By Gilbert Kreijger AMSTERDAM (Reuters) - Paintings of Russian tsars and robes decorated with gold will be on display at the new Dutch branch of the Hermitage Friday, part of a bid to underline links between the two countries and boost interest in the parent museum.
Located along the Amstel River in Amsterdam city center, a former nursing home has been transformed into a museum to show art from the State Hermitage Museum in St. Petersburg.
“Tsar Peter the Great would be happy with this museum. It all started with Tsar Peter,” State Hermitage director Mikhail Piotrovsky told a news conference.
Peter the Great, who ruled Russia from 1672-1725, visited Amsterdam in 1696 and took Amsterdam’s canals as an inspiration for the city that bears his name, St. Petersburg. He started the tsars’ tradition of collecting art.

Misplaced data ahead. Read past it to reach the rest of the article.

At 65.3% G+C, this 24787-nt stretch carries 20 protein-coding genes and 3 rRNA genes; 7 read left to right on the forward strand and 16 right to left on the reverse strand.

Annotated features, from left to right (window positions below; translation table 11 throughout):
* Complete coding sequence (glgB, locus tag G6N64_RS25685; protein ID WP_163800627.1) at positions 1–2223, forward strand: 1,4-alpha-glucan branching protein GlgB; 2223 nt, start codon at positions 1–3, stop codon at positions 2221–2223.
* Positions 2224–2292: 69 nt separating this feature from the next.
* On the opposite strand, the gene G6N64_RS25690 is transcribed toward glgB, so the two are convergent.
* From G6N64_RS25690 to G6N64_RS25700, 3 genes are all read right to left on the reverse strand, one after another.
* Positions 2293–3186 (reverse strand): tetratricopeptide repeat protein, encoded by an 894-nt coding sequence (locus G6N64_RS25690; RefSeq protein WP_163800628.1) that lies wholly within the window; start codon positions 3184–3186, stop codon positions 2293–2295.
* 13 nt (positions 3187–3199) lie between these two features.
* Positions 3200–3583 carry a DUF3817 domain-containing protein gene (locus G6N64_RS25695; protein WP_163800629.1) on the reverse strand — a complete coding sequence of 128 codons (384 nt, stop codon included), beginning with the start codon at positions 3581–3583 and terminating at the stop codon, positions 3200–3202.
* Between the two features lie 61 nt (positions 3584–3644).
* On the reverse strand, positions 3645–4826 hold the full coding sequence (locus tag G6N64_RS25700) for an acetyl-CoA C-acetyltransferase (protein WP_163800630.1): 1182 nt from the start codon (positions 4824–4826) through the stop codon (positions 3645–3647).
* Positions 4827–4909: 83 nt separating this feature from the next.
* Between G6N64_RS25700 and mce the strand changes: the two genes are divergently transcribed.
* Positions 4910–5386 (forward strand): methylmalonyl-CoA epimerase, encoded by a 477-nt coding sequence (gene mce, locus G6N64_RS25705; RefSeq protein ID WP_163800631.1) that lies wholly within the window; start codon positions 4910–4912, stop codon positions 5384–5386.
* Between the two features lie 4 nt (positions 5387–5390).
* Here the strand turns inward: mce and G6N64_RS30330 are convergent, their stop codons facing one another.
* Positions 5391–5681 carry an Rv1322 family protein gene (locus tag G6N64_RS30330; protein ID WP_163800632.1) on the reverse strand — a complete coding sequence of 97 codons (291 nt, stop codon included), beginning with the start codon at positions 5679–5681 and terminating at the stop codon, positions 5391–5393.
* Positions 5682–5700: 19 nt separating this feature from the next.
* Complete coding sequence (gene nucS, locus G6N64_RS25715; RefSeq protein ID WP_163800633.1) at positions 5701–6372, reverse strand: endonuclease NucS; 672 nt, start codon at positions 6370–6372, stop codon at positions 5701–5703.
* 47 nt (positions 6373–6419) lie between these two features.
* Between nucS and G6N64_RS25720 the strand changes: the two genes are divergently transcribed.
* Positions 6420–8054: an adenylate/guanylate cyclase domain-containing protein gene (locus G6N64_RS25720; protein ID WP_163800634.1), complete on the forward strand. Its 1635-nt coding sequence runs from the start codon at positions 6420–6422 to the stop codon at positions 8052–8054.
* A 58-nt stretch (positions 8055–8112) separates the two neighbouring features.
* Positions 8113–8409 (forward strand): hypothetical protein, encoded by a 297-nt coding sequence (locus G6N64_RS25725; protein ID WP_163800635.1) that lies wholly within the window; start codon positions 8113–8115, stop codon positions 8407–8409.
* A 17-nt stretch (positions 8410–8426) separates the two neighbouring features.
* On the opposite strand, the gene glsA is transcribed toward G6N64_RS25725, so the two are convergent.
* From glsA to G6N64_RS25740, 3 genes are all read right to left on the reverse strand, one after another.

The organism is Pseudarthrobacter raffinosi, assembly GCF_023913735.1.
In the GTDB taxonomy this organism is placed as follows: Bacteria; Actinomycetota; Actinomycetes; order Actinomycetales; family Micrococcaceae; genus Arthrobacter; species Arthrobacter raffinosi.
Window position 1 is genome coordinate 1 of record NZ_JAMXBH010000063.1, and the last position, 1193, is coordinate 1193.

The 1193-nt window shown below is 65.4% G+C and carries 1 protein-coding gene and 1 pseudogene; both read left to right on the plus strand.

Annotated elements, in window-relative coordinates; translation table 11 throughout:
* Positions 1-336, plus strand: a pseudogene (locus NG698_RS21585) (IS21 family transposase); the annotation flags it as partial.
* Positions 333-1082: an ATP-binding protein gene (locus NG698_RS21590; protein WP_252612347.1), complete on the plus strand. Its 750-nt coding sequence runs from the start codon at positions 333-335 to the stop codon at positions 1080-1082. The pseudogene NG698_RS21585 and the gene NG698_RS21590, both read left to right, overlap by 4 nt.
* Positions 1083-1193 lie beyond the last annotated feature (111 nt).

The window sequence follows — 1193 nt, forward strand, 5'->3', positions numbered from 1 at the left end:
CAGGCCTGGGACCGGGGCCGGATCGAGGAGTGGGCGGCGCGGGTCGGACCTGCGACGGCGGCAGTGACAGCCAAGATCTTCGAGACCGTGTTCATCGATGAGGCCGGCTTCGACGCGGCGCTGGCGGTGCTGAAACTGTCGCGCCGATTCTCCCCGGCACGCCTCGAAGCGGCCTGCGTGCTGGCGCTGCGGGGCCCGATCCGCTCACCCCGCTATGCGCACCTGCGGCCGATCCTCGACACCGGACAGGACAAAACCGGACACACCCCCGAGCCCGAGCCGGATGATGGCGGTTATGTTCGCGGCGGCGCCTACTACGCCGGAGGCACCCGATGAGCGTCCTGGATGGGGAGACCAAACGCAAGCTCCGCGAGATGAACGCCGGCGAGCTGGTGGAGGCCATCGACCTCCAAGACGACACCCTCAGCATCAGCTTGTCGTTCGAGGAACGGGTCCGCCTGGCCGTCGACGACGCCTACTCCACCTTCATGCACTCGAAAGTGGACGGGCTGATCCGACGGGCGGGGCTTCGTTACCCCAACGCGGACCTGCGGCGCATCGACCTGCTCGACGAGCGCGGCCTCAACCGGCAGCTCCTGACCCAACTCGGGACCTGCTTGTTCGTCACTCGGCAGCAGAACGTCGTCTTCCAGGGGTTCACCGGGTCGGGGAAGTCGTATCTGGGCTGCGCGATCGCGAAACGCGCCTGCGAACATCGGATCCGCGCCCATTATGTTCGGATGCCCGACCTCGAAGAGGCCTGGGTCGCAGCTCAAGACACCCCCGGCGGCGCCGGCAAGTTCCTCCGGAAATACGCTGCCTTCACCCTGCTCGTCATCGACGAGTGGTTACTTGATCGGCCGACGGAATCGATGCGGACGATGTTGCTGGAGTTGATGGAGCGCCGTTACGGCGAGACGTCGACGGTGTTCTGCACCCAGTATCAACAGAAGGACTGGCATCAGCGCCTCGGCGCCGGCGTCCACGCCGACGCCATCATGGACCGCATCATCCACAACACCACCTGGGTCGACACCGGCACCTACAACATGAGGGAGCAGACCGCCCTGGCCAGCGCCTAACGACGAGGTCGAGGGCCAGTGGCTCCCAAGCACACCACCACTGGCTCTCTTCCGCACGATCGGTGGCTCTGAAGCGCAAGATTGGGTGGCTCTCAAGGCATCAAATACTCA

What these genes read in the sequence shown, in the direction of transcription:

Tsar Peter saw the Netherlands, which wants to become a gas hub for Europe, as the most advanced European country in terms of culture and technology, Piotrovsky said.
Paintings of Tsarina Catharine and her family, royal dresses, and china are on display in the building, which is less than a tenth in size of the original Hermitage.
Dutch Queen Beatrix, whose ancestors date back to Tsar Alexander I’s sister, and Russian President Dmitry Medvedev will open the museum Friday.
Paint was still drying Thursday and workers were laying the last stones outside the museum, which was renovated for about 40 million euros ($55.82 million). It features a bright interior of white walls, and floors of grey natural stone and light brown oak.
The Amsterdam branch of the Hermitage was not about improving the image of Russia but to give a more complex image of the country, Piotrovsky said.
“We want to tell and show how Russia is part of Europe and how it is different from Europe,” Piotrovsky told Reuters.
The Amsterdam branch was also part of Hermitage’s ambition to show its collection around the world, Piotrovsky said.
Hermitage currently has exhibitions in several countries such as Japan and Germany, and a permanent branch in the Russian city of Kazan. It also cooperates with a research center in Italy, where it has temporary exhibitions of part of its collection.
Editing by Jon Hemming